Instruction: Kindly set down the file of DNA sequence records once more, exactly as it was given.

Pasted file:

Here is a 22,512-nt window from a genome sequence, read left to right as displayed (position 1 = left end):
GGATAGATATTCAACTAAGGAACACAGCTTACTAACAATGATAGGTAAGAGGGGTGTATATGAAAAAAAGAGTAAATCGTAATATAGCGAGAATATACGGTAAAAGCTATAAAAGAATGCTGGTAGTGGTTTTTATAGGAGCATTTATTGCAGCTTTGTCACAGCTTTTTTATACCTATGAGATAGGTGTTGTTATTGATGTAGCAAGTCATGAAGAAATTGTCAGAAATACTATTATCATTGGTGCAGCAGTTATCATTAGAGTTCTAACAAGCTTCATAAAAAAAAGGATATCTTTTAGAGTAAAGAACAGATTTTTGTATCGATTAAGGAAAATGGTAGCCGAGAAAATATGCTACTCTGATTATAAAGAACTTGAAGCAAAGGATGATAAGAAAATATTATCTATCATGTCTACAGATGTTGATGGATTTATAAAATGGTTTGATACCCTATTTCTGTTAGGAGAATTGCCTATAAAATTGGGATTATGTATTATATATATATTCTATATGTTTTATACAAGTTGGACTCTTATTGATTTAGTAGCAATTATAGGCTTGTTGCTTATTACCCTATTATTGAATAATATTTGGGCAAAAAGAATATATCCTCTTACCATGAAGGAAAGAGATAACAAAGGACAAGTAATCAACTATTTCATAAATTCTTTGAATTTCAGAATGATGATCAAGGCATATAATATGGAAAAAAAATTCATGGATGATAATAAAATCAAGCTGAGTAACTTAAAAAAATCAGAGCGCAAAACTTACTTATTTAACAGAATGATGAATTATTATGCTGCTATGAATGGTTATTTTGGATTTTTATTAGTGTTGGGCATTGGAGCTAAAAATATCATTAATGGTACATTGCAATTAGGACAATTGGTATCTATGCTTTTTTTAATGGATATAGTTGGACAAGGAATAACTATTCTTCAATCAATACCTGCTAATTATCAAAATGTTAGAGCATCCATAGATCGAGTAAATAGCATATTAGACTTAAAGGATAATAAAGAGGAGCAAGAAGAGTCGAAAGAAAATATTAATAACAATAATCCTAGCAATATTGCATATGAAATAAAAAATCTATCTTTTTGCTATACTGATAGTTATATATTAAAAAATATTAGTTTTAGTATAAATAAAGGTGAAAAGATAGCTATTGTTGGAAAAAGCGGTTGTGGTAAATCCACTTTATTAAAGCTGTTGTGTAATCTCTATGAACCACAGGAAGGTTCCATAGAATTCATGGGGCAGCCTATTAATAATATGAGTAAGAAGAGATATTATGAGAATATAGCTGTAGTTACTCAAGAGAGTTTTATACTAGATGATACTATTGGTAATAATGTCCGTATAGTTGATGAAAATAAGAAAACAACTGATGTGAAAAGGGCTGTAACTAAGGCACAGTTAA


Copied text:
Here is a 22,512-nt window from a genome sequence, read left to right as displayed (position 1 = left end):
GGATAGATATTCAACTAAGGAACACAGCTTACTAACAATGATAGGTAAGAGGGGTGTATATGAAAAAAAGAGTAAATCGTAATATAGCGAGAATATACGGTAAAAGCTATAAAAGAATGCTGGTAGTGGTTTTTATAGGAGCATTTATTGCAGCTTTGTCACAGCTTTTTTATACCTATGAGATAGGTGTTGTTATTGATGTAGCAAGTCATGAAGAAATTGTCAGAAATACTATTATCATTGGTGCAGCAGTTATCATTAGAGTTCTAACAAGCTTCATAAAAAAAAGGATATCTTTTAGAGTAAAGAACAGATTTTTGTATCGATTAAGGAAAATGGTAGCCGAGAAAATATGCTACTCTGATTATAAAGAACTTGAAGCAAAGGATGATAAGAAAATATTATCTATCATGTCTACAGATGTTGATGGATTTATAAAATGGTTTGATACCCTATTTCTGTTAGGAGAATTGCCTATAAAATTGGGATTATGTATTATATATATATTCTATATGTTTTATACAAGTTGGACTCTTATTGATTTAGTAGCAATTATAGGCTTGTTGCTTATTACCCTATTATTGAATAATATTTGGGCAAAAAGAATATATCCTCTTACCATGAAGGAAAGAGATAACAAAGGACAAGTAATCAACTATTTCATAAATTCTTTGAATTTCAGAATGATGATCAAGGCATATAATATGGAAAAAAAATTCATGGATGATAATAAAATCAAGCTGAGTAACTTAAAAAAATCAGAGCGCAAAACTTACTTATTTAACAGAATGATGAATTATTATGCTGCTATGAATGGTTATTTTGGATTTTTATTAGTGTTGGGCATTGGAGCTAAAAATATCATTAATGGTACATTGCAATTAGGACAATTGGTATCTATGCTTTTTTTAATGGATATAGTTGGACAAGGAATAACTATTCTTCAATCAATACCTGCTAATTATCAAAATGTTAGAGCATCCATAGATCGAGTAAATAGCATATTAGACTTAAAGGATAATAAAGAGGAGCAAGAAGAGTCGAAAGAAAATATTAATAACAATAATCCTAGCAATATTGCATATGAAATAAAAAATCTATCTTTTTGCTATACTGATAGTTATATATTAAAAAATATTAGTTTTAGTATAAATAAAGGTGAAAAGATAGCTATTGTTGGAAAAAGCGGTTGTGGTAAATCCACTTTATTAAAGCTGTTGTGTAATCTCTATGAACCACAGGAAGGTTCCATAGAATTCATGGGGCAGCCTATTAATAATATGAGTAAGAAGAGATATTATGAGAATATAGCTGTAGTTACTCAAGAGAGTTTTATACTAGATGATACTATTGGTAATAATGTCCGTATAGTTGATGAAAATAAGAAAACAACTGATGTGAAAAGGGCTGTAACTAAGGCACAGTTAA